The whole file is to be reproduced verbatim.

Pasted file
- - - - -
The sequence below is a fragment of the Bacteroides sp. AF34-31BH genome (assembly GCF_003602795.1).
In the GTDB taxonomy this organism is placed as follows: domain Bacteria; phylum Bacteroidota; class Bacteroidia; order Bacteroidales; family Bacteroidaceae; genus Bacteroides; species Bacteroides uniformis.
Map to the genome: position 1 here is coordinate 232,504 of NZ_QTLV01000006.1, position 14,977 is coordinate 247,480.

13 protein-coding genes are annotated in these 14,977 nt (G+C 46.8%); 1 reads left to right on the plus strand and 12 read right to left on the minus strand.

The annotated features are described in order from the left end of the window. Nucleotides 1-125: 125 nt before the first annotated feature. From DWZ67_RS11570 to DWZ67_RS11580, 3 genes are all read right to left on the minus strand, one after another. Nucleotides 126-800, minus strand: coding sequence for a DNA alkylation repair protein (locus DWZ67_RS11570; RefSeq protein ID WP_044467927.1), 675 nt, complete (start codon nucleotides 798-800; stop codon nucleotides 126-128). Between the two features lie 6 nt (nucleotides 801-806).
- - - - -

The sequence below is a fragment of the Bacteroides sp. AF34-31BH genome (assembly GCF_003602795.1).
In the GTDB taxonomy this organism is placed as follows: domain Bacteria; phylum Bacteroidota; class Bacteroidia; order Bacteroidales; family Bacteroidaceae; genus Bacteroides; species Bacteroides uniformis.
Map to the genome: position 1 here is coordinate 232,504 of NZ_QTLV01000006.1, position 14,977 is coordinate 247,480.

13 protein-coding genes are annotated in these 14,977 nt (G+C 46.8%); 1 reads left to right on the plus strand and 12 read right to left on the minus strand.

The annotated features are described in order from the left end of the window. Nucleotides 1-125: 125 nt before the first annotated feature. From DWZ67_RS11570 to DWZ67_RS11580, 3 genes are all read right to left on the minus strand, one after another. Nucleotides 126-800, minus strand: coding sequence for a DNA alkylation repair protein (locus DWZ67_RS11570; RefSeq protein ID WP_044467927.1), 675 nt, complete (start codon nucleotides 798-800; stop codon nucleotides 126-128). Between the two features lie 6 nt (nucleotides 801-806).